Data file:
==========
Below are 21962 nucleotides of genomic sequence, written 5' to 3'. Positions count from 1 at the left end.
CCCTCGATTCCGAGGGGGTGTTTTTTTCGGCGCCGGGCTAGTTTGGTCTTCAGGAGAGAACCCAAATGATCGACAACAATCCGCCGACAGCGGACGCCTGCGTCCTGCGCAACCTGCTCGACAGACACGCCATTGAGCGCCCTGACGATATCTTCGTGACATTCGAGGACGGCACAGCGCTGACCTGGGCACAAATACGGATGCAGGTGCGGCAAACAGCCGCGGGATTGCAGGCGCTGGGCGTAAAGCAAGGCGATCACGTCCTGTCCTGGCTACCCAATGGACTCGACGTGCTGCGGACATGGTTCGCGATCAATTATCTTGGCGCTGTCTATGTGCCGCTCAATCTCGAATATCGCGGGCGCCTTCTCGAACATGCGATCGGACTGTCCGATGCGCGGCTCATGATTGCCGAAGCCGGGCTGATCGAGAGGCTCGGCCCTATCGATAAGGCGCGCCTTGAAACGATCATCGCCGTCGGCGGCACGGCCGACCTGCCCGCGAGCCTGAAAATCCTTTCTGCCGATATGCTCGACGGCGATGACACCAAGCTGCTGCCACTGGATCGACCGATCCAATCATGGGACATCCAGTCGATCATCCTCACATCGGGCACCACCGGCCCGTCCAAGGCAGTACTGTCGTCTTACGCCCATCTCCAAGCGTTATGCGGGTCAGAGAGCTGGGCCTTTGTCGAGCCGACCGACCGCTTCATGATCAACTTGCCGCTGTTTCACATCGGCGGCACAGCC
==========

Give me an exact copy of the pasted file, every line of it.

Below are 21962 nucleotides of genomic sequence, written 5' to 3'. Positions count from 1 at the left end.
CCCTCGATTCCGAGGGGGTGTTTTTTTCGGCGCCGGGCTAGTTTGGTCTTCAGGAGAGAACCCAAATGATCGACAACAATCCGCCGACAGCGGACGCCTGCGTCCTGCGCAACCTGCTCGACAGACACGCCATTGAGCGCCCTGACGATATCTTCGTGACATTCGAGGACGGCACAGCGCTGACCTGGGCACAAATACGGATGCAGGTGCGGCAAACAGCCGCGGGATTGCAGGCGCTGGGCGTAAAGCAAGGCGATCACGTCCTGTCCTGGCTACCCAATGGACTCGACGTGCTGCGGACATGGTTCGCGATCAATTATCTTGGCGCTGTCTATGTGCCGCTCAATCTCGAATATCGCGGGCGCCTTCTCGAACATGCGATCGGACTGTCCGATGCGCGGCTCATGATTGCCGAAGCCGGGCTGATCGAGAGGCTCGGCCCTATCGATAAGGCGCGCCTTGAAACGATCATCGCCGTCGGCGGCACGGCCGACCTGCCCGCGAGCCTGAAAATCCTTTCTGCCGATATGCTCGACGGCGATGACACCAAGCTGCTGCCACTGGATCGACCGATCCAATCATGGGACATCCAGTCGATCATCCTCACATCGGGCACCACCGGCCCGTCCAAGGCAGTACTGTCGTCTTACGCCCATCTCCAAGCGTTATGCGGGTCAGAGAGCTGGGCCTTTGTCGAGCCGACCGACCGCTTCATGATCAACTTGCCGCTGTTTCACATCGGCGGCACAGCC